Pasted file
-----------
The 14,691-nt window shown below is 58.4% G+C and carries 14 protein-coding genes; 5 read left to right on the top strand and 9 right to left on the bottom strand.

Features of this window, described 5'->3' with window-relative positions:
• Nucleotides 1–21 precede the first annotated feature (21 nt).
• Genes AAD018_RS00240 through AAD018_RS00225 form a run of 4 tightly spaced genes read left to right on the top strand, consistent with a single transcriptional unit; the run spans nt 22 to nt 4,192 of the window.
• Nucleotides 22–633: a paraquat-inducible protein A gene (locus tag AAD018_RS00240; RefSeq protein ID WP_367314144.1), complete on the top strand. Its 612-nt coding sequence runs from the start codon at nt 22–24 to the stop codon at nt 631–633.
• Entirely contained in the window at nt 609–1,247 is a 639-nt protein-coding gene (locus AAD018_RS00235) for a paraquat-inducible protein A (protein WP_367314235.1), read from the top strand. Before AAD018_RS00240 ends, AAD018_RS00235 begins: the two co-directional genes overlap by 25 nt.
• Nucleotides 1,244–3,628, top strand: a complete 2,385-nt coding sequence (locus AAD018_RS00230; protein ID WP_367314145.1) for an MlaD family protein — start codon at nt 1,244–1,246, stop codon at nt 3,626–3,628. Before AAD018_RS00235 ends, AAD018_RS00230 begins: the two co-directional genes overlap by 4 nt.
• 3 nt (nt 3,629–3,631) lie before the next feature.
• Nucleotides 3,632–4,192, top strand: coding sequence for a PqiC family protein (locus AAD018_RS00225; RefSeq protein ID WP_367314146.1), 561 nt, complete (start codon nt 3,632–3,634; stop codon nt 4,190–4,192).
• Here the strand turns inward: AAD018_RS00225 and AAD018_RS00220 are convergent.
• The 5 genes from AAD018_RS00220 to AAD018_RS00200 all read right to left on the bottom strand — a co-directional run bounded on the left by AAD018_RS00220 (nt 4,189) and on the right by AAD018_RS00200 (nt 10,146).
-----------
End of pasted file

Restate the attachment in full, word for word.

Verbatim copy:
The 14,691-nt window shown below is 58.4% G+C and carries 14 protein-coding genes; 5 read left to right on the top strand and 9 right to left on the bottom strand.

Features of this window, described 5'->3' with window-relative positions:
• Nucleotides 1–21 precede the first annotated feature (21 nt).
• Genes AAD018_RS00240 through AAD018_RS00225 form a run of 4 tightly spaced genes read left to right on the top strand, consistent with a single transcriptional unit; the run spans nt 22 to nt 4,192 of the window.
• Nucleotides 22–633: a paraquat-inducible protein A gene (locus tag AAD018_RS00240; RefSeq protein ID WP_367314144.1), complete on the top strand. Its 612-nt coding sequence runs from the start codon at nt 22–24 to the stop codon at nt 631–633.
• Entirely contained in the window at nt 609–1,247 is a 639-nt protein-coding gene (locus AAD018_RS00235) for a paraquat-inducible protein A (protein WP_367314235.1), read from the top strand. Before AAD018_RS00240 ends, AAD018_RS00235 begins: the two co-directional genes overlap by 25 nt.
• Nucleotides 1,244–3,628, top strand: a complete 2,385-nt coding sequence (locus AAD018_RS00230; protein ID WP_367314145.1) for an MlaD family protein — start codon at nt 1,244–1,246, stop codon at nt 3,626–3,628. Before AAD018_RS00235 ends, AAD018_RS00230 begins: the two co-directional genes overlap by 4 nt.
• 3 nt (nt 3,629–3,631) lie before the next feature.
• Nucleotides 3,632–4,192, top strand: coding sequence for a PqiC family protein (locus AAD018_RS00225; RefSeq protein ID WP_367314146.1), 561 nt, complete (start codon nt 3,632–3,634; stop codon nt 4,190–4,192).
• Here the strand turns inward: AAD018_RS00225 and AAD018_RS00220 are convergent.
• The 5 genes from AAD018_RS00220 to AAD018_RS00200 all read right to left on the bottom strand — a co-directional run bounded on the left by AAD018_RS00220 (nt 4,189) and on the right by AAD018_RS00200 (nt 10,146).